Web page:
Given the continued challenges in the insurance market, The Naples Press asked Carter, DeLong and several insurance watchers—including a mortgage broker, two insurance agents and a real estate professor at Florida Gulf Coast University—to offer guidance for insurance hunters. Most of them emphasized there were savings in looking for the highest deductible you could afford and looking for items you could unbundle from your insurance, such as furnishings; and they all advocated for comparing a variety of options. Below are additional tips from the panel of insurance experts.
Florida insurance consumer advocate Tasha Carter:
• “Review the financial rating of the insurance companies that you are obtaining quotes from. You want to be sure that you can rely upon that company to pay claims.”
• “Take advantage of policy discounts to lower your premium. Most companies offer discounts for a variety of different items, such as if you bundle your home and auto policies, or if you have a security system or other features on your home. Make sure that, when you are obtaining quotes from insurance companies, that you’re also asking for a list of their policy discounts.”
• “Strengthen your home by installing hurricane mitigation features such as impact-resistant windows and doors or adding clips or straps to strengthen your roof to all connections and reinforcement to your garage doors.” It makes you potentially eligible for insurance discounts and also strengthens your home against damage, she said.
Michael DeLong at Consumer Federation of America:
• DeLong encourages potential buyers to “look at the lay of the land” where you’re buying. “Has this place been subject to floods before? Is it close to the water? And if a place is extremely risky—like, say, a barrier island or low-lying areas on the coast—you should take that into account. Consider, perhaps, [trying to] find a place that is somewhat less vulnerable to hurricanes or flooding or storms.”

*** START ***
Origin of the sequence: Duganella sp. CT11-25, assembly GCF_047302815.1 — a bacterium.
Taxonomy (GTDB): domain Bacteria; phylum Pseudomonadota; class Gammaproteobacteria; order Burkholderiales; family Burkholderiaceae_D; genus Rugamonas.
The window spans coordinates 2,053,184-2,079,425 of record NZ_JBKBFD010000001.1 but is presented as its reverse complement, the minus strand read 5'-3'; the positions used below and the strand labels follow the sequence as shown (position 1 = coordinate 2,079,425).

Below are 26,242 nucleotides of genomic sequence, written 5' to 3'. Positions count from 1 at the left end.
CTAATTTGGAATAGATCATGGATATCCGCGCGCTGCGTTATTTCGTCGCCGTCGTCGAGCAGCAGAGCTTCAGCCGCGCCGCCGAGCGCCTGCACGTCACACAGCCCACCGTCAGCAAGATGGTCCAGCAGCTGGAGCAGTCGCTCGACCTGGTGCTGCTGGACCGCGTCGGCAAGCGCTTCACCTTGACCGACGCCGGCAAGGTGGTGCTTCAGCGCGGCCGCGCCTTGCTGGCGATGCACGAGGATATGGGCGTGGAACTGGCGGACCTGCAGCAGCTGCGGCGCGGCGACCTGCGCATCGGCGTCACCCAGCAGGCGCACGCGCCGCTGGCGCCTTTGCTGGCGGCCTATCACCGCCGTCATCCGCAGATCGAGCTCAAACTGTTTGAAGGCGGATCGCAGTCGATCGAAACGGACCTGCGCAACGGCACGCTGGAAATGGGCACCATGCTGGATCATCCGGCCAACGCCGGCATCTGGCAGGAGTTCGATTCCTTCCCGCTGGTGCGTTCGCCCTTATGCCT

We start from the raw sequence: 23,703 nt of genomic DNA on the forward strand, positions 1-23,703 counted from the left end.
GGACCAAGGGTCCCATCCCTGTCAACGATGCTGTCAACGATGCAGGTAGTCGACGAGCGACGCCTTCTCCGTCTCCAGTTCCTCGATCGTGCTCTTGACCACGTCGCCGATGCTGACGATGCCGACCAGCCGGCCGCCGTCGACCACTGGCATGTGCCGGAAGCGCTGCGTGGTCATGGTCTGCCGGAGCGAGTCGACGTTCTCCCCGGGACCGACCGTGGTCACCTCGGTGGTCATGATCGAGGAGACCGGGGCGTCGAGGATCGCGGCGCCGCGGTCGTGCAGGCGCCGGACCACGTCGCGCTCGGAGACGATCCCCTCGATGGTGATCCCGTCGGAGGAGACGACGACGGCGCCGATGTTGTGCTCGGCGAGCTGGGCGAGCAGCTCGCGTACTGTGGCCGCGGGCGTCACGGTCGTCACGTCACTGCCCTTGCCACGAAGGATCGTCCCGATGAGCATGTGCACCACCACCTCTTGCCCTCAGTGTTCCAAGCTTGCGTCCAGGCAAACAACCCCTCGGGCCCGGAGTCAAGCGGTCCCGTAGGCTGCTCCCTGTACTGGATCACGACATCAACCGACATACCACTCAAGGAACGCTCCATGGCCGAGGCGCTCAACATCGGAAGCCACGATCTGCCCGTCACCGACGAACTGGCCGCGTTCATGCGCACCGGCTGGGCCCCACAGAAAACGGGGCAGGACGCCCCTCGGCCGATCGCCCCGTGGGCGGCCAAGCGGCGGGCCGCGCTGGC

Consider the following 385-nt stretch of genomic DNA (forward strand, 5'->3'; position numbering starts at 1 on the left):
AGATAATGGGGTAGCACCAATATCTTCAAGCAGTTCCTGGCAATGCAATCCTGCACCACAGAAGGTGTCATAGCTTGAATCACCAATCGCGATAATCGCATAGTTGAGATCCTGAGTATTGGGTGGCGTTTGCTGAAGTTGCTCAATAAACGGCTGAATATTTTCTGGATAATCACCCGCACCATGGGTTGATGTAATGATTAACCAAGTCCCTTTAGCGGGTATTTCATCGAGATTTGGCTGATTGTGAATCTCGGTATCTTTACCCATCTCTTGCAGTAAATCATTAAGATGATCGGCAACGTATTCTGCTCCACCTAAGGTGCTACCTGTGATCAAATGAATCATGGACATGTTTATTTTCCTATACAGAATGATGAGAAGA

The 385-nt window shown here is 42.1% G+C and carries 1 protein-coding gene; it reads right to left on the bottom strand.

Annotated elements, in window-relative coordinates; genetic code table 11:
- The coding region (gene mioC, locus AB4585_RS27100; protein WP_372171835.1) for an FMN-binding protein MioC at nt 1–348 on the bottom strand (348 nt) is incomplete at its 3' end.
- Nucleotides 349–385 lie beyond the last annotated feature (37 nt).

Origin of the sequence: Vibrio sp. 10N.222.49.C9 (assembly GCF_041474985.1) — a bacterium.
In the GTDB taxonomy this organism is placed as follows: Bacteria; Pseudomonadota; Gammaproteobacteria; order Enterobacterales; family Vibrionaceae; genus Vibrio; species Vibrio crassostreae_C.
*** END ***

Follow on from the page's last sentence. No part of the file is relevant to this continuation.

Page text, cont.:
• “If you feel that you have been unfairly treated by your insurance company, don’t hesitate to reach out and file a complaint with the Florida Office of Insurance Regulation.”
• “Encourage your state legislators and the governor to recognize this is a crisis and you need to take measures to make insurance more affordable and accessible.”
Chris Mitchell, agency owner with Brightway Insurance, Smith & Mitchell Agency of Naples:
• “Weigh the consequences of filing a claim for minor damages. Let’s say you had an appliance leak, and you find out the damage is going to be $4,000, and your deductible is $2,500. When you think about the potential consequences of that in this hard market, it’s worth considering, ‘OK, do I really want to file this and risk having a reason to be non-renewed?’”
• “Always check around to see if there are options for you to adjust your coverage or deductibles. Nobody has all the carriers, so it’s worth looking around periodically, especially when you’re dealing with high premiums like this.”
Pete Moran, division manager for Moran Mortgage Team of First Premier Mortgage in Naples:
• “Work with a good insurance agent, preferably a broker who has options, who has relationships with 15 or 20 different insurance companies.”
• “Consider how much coverage is needed. You have to also approach it with respect to maybe you don’t get as much coverage, since less coverage means a lower premium.” It’s a tradeoff, he said.
• “Get a wind mitigation report and a fourpoint inspection, potentially, because that could help lower the insurance premiums.”
• “Look at properties that are newly built. Newer construction is a lot less expensive to insure than some of the older properties out there.”
Mike Ryba, principal agent at Pro-Active Insurance Management:
• “Maintain your home, especially the four points of primary concern for all insurance underwriters: roof; plumbing; heating, ventilation, air conditioning systems; electrical system/electrical panel. Make sure all of those things are in good repair or updated as often would be prudent—then it’s much more likely that you will get an approval from underwriting for more competitive pricing.”
• Ryba also suggested keeping a close eye on tree limbs that can fall and damage roofs. “Those types of claims can be prevented by maintaining the trees around your home. The insurance industry is going to make you do it. They will say, ‘Get all those branches or trees away from your home, and we’ll consider. But until that time, no can do.’”
Shelton Weeks, Lutgert College of Business at FGCU:
• Weeks said he thinks preparation— and starting on the process early—can be key to consumers’ success in finding the right policy. “The first thing you’ve got to do is be an educated consumer. I know everybody’s really tired of having to deal with insurance and worrying about this. It’s stressful, and a lot of times we have a tendency to procrastinate and put those things off because it’s not fun. But reach out early and get pricing from as many places as you possibly can.”
• “Do your homework so you know what you’re buying and understand the risk that you’re going to accept depending on the type of policy that you end up purchasing.”